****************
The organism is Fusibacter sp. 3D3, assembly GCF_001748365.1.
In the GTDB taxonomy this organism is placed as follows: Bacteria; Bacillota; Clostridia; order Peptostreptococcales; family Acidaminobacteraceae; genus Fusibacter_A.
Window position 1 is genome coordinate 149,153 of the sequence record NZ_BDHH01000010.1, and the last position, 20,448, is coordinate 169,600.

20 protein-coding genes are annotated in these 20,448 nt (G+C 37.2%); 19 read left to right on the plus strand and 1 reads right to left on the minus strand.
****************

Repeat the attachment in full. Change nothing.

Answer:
The organism is Fusibacter sp. 3D3, assembly GCF_001748365.1.
In the GTDB taxonomy this organism is placed as follows: Bacteria; Bacillota; Clostridia; order Peptostreptococcales; family Acidaminobacteraceae; genus Fusibacter_A.
Window position 1 is genome coordinate 149,153 of the sequence record NZ_BDHH01000010.1, and the last position, 20,448, is coordinate 169,600.

20 protein-coding genes are annotated in these 20,448 nt (G+C 37.2%); 19 read left to right on the plus strand and 1 reads right to left on the minus strand.